Academic journal article Journal of Real Estate Portfolio Management

Persistent Mispricing in Mutual Funds: The Case of Real Estate

Academic journal article Journal of Real Estate Portfolio Management

Persistent Mispricing in Mutual Funds: The Case of Real Estate

Article excerpt

Executive Summary.

When mutual funds and related investment companies are unable to compute an accurate net asset value, unintended wealth transfers will occur among fund investors. Previous research has found this effect with international stock funds. Real estate fund managers face an even bigger challenge due to the lack of current price data. By focusing on an investment account involved with direct real estate ownership, the effects of inaccurate fund pricing can bee seen at monthly frequencies. The magnitudes of the asset mispricing and resulting wealth transfers can be estimated, thus pointing the way to a solution.

Open-end investment companies must compute a net asset value each business day. This serves as the basis for the price at which investors buy and sell shares. Since the counterparty for investor transactions in such a fund is the fund itself, inaccuracies in valuing the assets of the fund will result in unintended wealth transfers between trading fund investors and those investors who are more passively invested in the fund.

Much previous research on this issue has focused on funds located in the United States who are investing in international equities. Under those circumstances, the pricing problems result from the fact that funds commonly use the last trade price to value their assets. Since the fund asset value is calculated at the New York close, the most recent trade for foreign assets can be many hours old. Bhargava, Bose, and Dubofsky (1998), Goetzmann, Ivokvic, and Rouwenhorst (2001), and Boudoukh, Richardson, Subrahmanyam, and Whitelaw (2002) document the resulting profit opportunities for arbitrage investors. Greene and Hodges (2002) quantify the resulting losses for passive investors in those same funds.

The two main weapons for fund managers wishing to protect the long-term investors are restricting high-frequency trading and correcting the mispricing. However, the record here is mixed. Chalmers, Edelen, and Kadlec (2001) find that trading restrictions are not always enforced, and both Zitzewitz (2003) and Redding (2004) find that tools to correct mispricing are frequently not employed.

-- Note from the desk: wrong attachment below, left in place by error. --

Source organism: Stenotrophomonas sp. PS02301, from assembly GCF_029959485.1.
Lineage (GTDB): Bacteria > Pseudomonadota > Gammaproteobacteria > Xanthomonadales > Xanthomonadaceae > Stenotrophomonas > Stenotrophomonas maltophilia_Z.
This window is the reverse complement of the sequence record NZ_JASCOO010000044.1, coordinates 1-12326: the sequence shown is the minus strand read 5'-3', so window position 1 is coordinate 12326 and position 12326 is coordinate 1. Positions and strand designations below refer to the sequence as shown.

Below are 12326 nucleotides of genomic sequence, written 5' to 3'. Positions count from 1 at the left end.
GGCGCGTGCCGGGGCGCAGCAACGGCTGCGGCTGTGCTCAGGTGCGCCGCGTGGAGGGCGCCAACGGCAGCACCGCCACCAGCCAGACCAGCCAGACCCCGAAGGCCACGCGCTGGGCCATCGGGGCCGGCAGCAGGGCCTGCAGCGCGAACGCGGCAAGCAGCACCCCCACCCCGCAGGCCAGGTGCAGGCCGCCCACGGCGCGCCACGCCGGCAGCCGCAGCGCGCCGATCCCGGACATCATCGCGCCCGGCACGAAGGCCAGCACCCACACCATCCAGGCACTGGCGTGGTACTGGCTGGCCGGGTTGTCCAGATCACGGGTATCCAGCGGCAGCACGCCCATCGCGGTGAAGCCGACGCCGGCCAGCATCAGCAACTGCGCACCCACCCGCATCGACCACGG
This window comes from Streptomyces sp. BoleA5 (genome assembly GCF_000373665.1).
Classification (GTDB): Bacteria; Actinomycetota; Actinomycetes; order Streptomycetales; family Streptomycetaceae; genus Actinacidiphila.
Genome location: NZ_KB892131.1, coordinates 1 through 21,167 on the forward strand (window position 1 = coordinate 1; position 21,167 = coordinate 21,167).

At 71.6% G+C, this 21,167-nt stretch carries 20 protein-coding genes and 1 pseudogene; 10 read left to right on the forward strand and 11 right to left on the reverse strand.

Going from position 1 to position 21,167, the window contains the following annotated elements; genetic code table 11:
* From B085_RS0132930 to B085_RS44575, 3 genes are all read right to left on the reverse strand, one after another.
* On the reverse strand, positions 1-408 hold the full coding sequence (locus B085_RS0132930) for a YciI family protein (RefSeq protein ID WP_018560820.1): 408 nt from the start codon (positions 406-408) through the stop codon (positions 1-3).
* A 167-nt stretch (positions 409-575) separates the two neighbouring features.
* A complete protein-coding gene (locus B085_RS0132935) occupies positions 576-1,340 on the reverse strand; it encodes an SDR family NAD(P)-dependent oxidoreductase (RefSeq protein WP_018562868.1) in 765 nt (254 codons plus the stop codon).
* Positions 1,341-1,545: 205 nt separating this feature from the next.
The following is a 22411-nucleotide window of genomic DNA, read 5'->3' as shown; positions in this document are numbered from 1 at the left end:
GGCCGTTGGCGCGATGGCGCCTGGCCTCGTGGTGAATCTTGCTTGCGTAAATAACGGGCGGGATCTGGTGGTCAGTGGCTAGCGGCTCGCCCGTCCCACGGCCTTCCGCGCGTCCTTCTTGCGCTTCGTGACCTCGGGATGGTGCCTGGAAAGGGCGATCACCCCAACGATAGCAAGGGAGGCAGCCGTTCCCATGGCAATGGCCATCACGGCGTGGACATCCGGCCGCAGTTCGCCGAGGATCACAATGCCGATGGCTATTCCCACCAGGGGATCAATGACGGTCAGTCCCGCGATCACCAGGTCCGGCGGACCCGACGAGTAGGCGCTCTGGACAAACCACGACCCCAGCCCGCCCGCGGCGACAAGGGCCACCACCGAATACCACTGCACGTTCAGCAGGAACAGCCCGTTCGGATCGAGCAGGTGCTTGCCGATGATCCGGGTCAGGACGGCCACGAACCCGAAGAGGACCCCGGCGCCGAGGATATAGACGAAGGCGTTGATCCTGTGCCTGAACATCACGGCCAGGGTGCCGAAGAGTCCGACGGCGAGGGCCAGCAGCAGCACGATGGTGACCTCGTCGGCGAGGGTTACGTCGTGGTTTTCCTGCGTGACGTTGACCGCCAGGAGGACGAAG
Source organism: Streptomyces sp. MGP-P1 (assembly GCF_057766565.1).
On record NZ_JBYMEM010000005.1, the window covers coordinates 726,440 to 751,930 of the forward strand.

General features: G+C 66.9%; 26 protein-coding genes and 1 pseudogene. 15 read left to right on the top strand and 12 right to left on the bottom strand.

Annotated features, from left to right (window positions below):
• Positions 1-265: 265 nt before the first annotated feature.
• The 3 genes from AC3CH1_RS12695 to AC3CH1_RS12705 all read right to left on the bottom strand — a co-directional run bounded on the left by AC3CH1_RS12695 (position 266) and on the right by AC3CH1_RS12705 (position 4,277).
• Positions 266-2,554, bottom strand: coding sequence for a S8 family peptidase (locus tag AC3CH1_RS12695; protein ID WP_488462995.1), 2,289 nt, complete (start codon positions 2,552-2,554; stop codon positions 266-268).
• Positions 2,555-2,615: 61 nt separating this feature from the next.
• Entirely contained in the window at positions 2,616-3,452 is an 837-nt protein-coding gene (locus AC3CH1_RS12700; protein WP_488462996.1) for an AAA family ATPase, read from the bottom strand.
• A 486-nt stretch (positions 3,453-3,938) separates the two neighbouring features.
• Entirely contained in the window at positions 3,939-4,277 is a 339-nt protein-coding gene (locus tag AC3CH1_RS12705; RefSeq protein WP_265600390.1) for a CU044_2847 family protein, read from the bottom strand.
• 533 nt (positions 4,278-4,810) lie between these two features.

This research examines a longer-term mispricing phenomenon. A fund investing directly in real estate will not have the benefit of daily market prices to determine value. The values of individual properties must instead be established via formal and informal appraisals. Since these appraisals are costly, a good manager will limit the number of appraisals that are commissioned. Unless corrective measures are taken, however, use of outdated appraisals will lead to unintended wealth transfers between buyers, sellers, and long-term holders of fund shares.

This paper examines the case of the TIAA Real Estate Account, and develops a test to determine whether outdated appraisals are in fact generating predictable portfolio valuations. Given these results, the discussion then turns to estimating the magnitude of the wealth transfers and how managers can address this problem.

The TIAA Real Estate Account

The TIAA Real Estate Account is a variable annuity with assets of over $10 billion open primarily for the retirement savings of participants in TIAA-CREF. It was established in 1995 and has the majority of its funds directly invested in real estate. The Account is very similar to an open-end mutual fund in that it must establish a unit value each business day to enable participants to buy or sell accumulation units in the Account. Eligible participants are currently able to buy or sell at this unit value without paying fees to the Account or to TIAA. It therefore faces a severe challenge in terms of determining high-frequency prices for assets that trade very infrequently.

A primary difference between this type of investment and an open-end mutual fund is that this investment is a variable annuity open only to retirement accounts. Whereas a mutual fund pays distributions to its shareholders consisting largely of taxable income, the Real Estate Account pays no distributions. …

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